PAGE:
By: Blonde Two
Most people who think of visiting New Zealand, look forward to beaches, mountains and wide open spaces; me, I look forward to jobs with cows.
There are fifteen little beef cows on Norm’s farm at the moment. Fifteen cows and fifty acres of lush green New Zealand grass means that the cows don’t really need that much looking after; but they do need moving around the farm from time to time. This job involves the opening of strategic gates, a modicum of standing back and a bit of ‘directing’. Sometimes the ‘directing’ is easy; stand behind gate and watch cows wander (or occasionally run) through. Sometimes it is a bit more of a challenge; and you have to do a bit of ‘getting behind’ or ‘leading further across’. One thing that I have learned (and used on Dartmoor a couple of times) is that if you want a cow to move away from you, you make yourself look big and look straight at them; but if you want a cow to move past you, you avoid looking them in the eye.
There are lots of cows on Dartmoor (you shouldn’t see bulls over six months old). They appear to be wandering around aimlessly, but like good Blondes, the cows (and sheep) have a system. Each group of cows has a lear (called a heft in other parts of the UK) that they learn to graze. This lear is obviously encouraged by the farmers for ease of care, but it is passed on through generations of cattle so that everyone knows where they need to be.
Lears work a bit like a jigsaw, with one group of stock keeping another in its place. Cows that roam out of their lear can be moved back by other farmers and all that are grazing on common land should be marked.
The organisation that oversees the commons grazing arrangements on Dartmoor is the Dartmoor Commonors’ Council and they have a set of guidelines for learing stock.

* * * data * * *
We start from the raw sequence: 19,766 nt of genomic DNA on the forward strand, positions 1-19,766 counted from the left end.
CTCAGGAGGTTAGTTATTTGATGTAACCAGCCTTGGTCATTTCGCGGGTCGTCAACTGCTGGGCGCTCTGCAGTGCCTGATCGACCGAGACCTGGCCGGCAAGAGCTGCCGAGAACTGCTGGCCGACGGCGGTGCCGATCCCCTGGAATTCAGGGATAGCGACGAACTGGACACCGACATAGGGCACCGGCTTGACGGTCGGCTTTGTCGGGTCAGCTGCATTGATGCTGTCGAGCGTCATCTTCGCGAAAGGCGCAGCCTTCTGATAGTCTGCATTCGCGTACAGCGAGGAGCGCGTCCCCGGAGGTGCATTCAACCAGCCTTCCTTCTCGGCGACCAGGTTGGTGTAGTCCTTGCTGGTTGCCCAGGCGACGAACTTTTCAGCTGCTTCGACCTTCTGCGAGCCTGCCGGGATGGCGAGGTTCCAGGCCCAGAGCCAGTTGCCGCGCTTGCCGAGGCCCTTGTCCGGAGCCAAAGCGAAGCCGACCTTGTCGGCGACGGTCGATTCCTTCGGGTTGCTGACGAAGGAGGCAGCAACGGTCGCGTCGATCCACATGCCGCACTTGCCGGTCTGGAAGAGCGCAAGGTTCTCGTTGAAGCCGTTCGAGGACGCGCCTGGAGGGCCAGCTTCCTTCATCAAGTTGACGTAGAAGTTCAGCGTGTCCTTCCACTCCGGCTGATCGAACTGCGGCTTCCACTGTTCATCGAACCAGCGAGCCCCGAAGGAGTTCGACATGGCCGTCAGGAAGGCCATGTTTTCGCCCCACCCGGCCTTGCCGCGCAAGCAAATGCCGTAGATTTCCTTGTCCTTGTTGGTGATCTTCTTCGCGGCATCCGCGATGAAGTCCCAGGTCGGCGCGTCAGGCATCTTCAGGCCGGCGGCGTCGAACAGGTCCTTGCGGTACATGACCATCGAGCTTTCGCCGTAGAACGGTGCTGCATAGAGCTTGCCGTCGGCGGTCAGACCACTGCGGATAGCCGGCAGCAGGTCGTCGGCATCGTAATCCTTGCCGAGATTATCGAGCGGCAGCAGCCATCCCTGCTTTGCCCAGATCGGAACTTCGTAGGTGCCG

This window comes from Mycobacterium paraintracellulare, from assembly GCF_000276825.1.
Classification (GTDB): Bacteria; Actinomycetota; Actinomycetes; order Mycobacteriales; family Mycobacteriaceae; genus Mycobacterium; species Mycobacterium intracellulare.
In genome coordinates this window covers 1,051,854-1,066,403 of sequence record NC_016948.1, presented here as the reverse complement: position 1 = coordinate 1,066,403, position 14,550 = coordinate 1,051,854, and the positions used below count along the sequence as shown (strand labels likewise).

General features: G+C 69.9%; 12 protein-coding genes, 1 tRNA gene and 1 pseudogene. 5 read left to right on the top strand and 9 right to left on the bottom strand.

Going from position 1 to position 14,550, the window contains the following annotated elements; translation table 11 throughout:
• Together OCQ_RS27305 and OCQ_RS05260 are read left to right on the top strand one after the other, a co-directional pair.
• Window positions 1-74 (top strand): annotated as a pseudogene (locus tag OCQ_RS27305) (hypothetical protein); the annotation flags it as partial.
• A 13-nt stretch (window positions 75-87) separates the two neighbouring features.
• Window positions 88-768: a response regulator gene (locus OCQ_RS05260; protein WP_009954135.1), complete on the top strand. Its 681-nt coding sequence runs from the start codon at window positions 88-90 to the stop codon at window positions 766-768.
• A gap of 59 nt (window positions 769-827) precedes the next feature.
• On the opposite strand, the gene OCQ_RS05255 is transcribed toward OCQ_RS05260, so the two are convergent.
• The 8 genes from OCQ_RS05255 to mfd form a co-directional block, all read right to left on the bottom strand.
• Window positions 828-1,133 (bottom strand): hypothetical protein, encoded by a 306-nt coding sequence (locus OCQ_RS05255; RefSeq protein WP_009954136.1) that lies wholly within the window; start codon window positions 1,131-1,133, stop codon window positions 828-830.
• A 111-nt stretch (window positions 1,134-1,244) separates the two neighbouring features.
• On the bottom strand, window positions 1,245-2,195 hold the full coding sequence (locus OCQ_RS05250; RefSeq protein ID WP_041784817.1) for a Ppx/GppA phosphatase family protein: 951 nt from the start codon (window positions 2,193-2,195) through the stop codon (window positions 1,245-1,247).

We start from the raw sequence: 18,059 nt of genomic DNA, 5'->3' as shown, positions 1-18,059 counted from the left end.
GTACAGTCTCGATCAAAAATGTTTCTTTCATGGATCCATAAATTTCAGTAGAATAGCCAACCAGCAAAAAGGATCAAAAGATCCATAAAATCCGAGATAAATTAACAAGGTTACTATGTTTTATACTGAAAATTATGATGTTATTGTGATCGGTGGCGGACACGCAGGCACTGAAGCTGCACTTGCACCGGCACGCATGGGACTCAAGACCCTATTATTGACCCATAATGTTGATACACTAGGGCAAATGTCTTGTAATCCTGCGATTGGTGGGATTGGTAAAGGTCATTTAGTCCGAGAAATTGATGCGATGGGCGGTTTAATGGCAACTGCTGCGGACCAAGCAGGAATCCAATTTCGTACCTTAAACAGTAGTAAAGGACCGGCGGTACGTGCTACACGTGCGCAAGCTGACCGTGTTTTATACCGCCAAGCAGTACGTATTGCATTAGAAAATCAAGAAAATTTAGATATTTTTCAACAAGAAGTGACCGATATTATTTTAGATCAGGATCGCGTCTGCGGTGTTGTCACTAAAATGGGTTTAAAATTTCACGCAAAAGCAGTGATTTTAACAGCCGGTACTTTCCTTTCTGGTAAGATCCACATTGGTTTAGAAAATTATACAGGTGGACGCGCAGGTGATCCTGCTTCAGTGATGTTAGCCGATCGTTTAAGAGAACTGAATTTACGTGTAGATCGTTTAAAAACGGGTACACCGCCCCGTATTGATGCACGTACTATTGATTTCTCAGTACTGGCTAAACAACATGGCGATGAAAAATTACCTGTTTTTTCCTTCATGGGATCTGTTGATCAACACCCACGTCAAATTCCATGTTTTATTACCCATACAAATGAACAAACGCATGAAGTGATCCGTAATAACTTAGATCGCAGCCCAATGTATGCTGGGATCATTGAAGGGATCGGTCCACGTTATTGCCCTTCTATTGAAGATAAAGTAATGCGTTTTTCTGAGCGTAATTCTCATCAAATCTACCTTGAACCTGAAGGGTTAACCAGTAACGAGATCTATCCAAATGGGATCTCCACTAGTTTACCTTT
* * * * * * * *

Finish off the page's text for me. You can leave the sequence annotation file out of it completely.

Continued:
Guidelines for walking past cows on common land are similar to those when crossing fields, except that you may have more scope for avoiding a group: Try not to walk between a cow and her calf, keep your dog under control (but let it go if you are attacked), don’t panic or run and remember that the cows are probably as worried about you as you are about them. See The Ramblers advice here.
Two more interesting cow things; if you want to graze your cattle on Dartmoor (you can’t do so without applying to the Dartmoor Commonors’ Council) you can forget it if you live in Totnes or Barnstaple. Also, just because your cows are up there; it doesn’t mean that you have any rights to turbary, piscary, common soil, estover or pannage … go on, see if you can translate those!
I do like quizzes!
Here goes. If you want to look it up yourself, look away now!
turbary – the right to cut turf
piscary – the right to catch fish
common soil – not sure, but it could be the right to remove soil?
estover – an estate allowance, usually the right to take wood for repairs, fencing and firewood
pannage (no, not the right to pan for gold!) the right to set your pigs loose to forage for acorns, beech masts etc This one is only allowed in the New Forest. Presumably the pigs in the Forest of Dean are truly wild boar.
Well done but you need to work harder to find out what ‘common soil’ is (clue: nothing to do with poo!)
PS Have just noticed that it is ‘common in soil’ – that might help!
Spoil sport – I was just having wonderful visions of cows teaching their calves to pan for gold.
New Zealand cows are almost certainly more clever than English ones, but maybe not that clever!